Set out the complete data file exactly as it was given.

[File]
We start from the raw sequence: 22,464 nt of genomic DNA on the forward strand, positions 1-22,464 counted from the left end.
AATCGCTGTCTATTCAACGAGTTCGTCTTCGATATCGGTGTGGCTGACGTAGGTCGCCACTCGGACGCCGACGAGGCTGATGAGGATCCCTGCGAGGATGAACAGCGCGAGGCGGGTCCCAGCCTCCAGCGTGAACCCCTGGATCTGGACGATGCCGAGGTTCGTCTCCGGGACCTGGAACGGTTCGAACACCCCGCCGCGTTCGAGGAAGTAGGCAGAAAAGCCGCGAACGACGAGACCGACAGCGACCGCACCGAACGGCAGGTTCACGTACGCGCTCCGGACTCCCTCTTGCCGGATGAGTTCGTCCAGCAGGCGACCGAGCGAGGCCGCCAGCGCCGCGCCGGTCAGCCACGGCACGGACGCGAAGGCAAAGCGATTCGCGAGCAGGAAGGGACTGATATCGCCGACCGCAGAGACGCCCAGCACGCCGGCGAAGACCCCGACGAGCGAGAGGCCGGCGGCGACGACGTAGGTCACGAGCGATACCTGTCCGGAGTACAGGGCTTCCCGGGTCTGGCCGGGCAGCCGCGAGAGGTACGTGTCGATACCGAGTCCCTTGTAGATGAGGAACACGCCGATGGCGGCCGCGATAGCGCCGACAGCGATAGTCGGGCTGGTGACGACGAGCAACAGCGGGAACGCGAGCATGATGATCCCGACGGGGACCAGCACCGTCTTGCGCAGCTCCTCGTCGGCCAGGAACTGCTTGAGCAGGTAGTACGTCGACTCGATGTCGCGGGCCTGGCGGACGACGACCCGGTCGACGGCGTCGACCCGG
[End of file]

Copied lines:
We start from the raw sequence: 22,464 nt of genomic DNA on the forward strand, positions 1-22,464 counted from the left end.
AATCGCTGTCTATTCAACGAGTTCGTCTTCGATATCGGTGTGGCTGACGTAGGTCGCCACTCGGACGCCGACGAGGCTGATGAGGATCCCTGCGAGGATGAACAGCGCGAGGCGGGTCCCAGCCTCCAGCGTGAACCCCTGGATCTGGACGATGCCGAGGTTCGTCTCCGGGACCTGGAACGGTTCGAACACCCCGCCGCGTTCGAGGAAGTAGGCAGAAAAGCCGCGAACGACGAGACCGACAGCGACCGCACCGAACGGCAGGTTCACGTACGCGCTCCGGACTCCCTCTTGCCGGATGAGTTCGTCCAGCAGGCGACCGAGCGAGGCCGCCAGCGCCGCGCCGGTCAGCCACGGCACGGACGCGAAGGCAAAGCGATTCGCGAGCAGGAAGGGACTGATATCGCCGACCGCAGAGACGCCCAGCACGCCGGCGAAGACCCCGACGAGCGAGAGGCCGGCGGCGACGACGTAGGTCACGAGCGATACCTGTCCGGAGTACAGGGCTTCCCGGGTCTGGCCGGGCAGCCGCGAGAGGTACGTGTCGATACCGAGTCCCTTGTAGATGAGGAACACGCCGATGGCGGCCGCGATAGCGCCGACAGCGATAGTCGGGCTGGTGACGACGAGCAACAGCGGGAACGCGAGCATGATGATCCCGACGGGGACCAGCACCGTCTTGCGCAGCTCCTCGTCGGCCAGGAACTGCTTGAGCAGGTAGTACGTCGACTCGATGTCGCGGGCCTGGCGGACGACGACCCGGTCGACGGCGTCGACCCGG